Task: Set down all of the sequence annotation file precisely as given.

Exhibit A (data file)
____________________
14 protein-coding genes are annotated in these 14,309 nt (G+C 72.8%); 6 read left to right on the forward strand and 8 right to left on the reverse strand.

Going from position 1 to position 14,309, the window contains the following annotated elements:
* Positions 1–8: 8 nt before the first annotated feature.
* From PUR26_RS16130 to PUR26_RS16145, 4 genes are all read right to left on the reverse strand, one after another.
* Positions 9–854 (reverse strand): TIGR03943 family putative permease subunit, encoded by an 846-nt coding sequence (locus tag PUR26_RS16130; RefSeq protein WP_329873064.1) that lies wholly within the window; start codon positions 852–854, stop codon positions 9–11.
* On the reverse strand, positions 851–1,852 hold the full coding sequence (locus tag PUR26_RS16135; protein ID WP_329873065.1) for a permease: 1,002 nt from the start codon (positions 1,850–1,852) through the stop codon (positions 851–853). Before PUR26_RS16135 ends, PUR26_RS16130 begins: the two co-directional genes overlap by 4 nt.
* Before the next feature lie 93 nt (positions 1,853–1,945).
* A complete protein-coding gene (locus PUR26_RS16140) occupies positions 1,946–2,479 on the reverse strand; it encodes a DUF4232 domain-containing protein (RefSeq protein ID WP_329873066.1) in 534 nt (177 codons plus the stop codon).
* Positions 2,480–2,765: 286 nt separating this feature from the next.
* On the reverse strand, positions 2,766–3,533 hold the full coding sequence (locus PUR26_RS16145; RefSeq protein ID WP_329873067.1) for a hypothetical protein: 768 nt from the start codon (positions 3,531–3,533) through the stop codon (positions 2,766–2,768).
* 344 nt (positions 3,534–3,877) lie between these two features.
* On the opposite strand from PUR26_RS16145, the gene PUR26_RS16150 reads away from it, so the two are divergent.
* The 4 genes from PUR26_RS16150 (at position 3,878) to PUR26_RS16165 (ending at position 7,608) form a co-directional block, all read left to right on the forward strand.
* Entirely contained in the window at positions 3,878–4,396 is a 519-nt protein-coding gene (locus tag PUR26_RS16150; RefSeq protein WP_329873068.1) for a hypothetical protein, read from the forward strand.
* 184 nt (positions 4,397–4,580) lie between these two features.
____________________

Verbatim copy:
14 protein-coding genes are annotated in these 14,309 nt (G+C 72.8%); 6 read left to right on the forward strand and 8 right to left on the reverse strand.

Going from position 1 to position 14,309, the window contains the following annotated elements:
* Positions 1–8: 8 nt before the first annotated feature.
* From PUR26_RS16130 to PUR26_RS16145, 4 genes are all read right to left on the reverse strand, one after another.
* Positions 9–854 (reverse strand): TIGR03943 family putative permease subunit, encoded by an 846-nt coding sequence (locus tag PUR26_RS16130; RefSeq protein WP_329873064.1) that lies wholly within the window; start codon positions 852–854, stop codon positions 9–11.
* On the reverse strand, positions 851–1,852 hold the full coding sequence (locus tag PUR26_RS16135; protein ID WP_329873065.1) for a permease: 1,002 nt from the start codon (positions 1,850–1,852) through the stop codon (positions 851–853). Before PUR26_RS16135 ends, PUR26_RS16130 begins: the two co-directional genes overlap by 4 nt.
* Before the next feature lie 93 nt (positions 1,853–1,945).
* A complete protein-coding gene (locus PUR26_RS16140) occupies positions 1,946–2,479 on the reverse strand; it encodes a DUF4232 domain-containing protein (RefSeq protein ID WP_329873066.1) in 534 nt (177 codons plus the stop codon).
* Positions 2,480–2,765: 286 nt separating this feature from the next.
* On the reverse strand, positions 2,766–3,533 hold the full coding sequence (locus PUR26_RS16145; RefSeq protein ID WP_329873067.1) for a hypothetical protein: 768 nt from the start codon (positions 3,531–3,533) through the stop codon (positions 2,766–2,768).
* 344 nt (positions 3,534–3,877) lie between these two features.
* On the opposite strand from PUR26_RS16145, the gene PUR26_RS16150 reads away from it, so the two are divergent.
* The 4 genes from PUR26_RS16150 (at position 3,878) to PUR26_RS16165 (ending at position 7,608) form a co-directional block, all read left to right on the forward strand.
* Entirely contained in the window at positions 3,878–4,396 is a 519-nt protein-coding gene (locus tag PUR26_RS16150; RefSeq protein WP_329873068.1) for a hypothetical protein, read from the forward strand.
* 184 nt (positions 4,397–4,580) lie between these two features.